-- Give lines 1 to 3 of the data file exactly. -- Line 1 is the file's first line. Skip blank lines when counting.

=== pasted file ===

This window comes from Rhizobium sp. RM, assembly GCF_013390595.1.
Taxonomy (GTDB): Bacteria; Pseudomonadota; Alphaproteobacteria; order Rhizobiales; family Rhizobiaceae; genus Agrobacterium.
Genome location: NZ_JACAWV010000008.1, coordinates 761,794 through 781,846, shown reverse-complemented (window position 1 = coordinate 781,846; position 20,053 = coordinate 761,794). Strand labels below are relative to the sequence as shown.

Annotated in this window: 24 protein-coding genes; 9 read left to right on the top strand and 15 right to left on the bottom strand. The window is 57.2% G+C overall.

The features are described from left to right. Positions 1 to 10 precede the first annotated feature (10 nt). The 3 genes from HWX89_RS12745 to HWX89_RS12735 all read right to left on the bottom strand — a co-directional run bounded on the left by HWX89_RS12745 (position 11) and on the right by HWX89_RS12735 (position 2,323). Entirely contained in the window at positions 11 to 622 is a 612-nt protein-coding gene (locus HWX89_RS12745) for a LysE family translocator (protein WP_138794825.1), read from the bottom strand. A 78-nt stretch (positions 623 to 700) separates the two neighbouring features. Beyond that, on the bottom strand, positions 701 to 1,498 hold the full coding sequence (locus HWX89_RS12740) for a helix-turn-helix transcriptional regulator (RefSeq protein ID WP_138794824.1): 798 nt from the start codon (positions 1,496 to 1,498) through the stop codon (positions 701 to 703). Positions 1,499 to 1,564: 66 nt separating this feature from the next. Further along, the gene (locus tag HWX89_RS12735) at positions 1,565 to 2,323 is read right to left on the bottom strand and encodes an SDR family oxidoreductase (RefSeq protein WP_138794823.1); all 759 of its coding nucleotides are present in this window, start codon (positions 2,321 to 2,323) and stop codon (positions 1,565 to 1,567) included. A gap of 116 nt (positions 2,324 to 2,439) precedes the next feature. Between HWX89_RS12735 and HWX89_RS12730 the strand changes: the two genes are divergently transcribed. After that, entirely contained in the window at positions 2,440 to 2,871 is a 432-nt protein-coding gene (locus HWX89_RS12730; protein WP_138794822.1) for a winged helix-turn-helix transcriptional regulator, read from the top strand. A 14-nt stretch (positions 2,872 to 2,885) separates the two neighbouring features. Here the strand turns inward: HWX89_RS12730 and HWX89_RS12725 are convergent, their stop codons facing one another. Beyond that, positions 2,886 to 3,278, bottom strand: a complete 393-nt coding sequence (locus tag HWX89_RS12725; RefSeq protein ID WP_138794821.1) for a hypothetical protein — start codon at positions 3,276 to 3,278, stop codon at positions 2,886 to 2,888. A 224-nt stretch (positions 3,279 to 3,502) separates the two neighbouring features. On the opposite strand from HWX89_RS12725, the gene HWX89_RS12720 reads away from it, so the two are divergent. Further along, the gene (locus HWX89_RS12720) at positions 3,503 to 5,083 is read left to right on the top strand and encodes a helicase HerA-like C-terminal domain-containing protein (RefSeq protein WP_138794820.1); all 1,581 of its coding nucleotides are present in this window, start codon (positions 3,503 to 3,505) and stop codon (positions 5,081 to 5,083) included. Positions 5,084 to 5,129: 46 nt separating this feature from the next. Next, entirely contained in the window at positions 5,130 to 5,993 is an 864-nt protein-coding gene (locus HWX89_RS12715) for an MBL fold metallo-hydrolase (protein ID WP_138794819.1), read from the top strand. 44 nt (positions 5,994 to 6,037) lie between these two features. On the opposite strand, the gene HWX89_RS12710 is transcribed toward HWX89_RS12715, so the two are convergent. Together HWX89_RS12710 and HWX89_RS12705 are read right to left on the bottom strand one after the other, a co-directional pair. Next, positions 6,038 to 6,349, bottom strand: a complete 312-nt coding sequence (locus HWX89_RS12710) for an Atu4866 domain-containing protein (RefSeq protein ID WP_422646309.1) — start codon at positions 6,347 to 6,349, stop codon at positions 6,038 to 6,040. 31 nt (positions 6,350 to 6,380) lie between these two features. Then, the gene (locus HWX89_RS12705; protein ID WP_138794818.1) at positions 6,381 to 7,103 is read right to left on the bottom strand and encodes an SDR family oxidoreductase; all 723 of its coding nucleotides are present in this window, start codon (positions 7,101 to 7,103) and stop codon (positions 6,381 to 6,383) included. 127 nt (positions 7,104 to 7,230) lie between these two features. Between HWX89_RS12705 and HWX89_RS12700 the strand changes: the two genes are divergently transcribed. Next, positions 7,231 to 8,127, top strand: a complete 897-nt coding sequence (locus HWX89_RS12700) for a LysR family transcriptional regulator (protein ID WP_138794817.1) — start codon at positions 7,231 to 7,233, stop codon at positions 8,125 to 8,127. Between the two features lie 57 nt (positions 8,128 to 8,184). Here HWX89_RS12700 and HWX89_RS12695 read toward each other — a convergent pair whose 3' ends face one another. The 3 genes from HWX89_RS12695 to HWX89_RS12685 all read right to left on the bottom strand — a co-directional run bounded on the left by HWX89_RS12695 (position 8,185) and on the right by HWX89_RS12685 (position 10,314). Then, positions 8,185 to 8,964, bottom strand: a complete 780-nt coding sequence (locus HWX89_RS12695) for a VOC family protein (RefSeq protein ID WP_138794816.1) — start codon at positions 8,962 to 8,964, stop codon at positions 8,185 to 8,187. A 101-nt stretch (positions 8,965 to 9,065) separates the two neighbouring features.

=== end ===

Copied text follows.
This window comes from Rhizobium sp. RM, assembly GCF_013390595.1.
Taxonomy (GTDB): Bacteria; Pseudomonadota; Alphaproteobacteria; order Rhizobiales; family Rhizobiaceae; genus Agrobacterium.
Genome location: NZ_JACAWV010000008.1, coordinates 761,794 through 781,846, shown reverse-complemented (window position 1 = coordinate 781,846; position 20,053 = coordinate 761,794). Strand labels below are relative to the sequence as shown.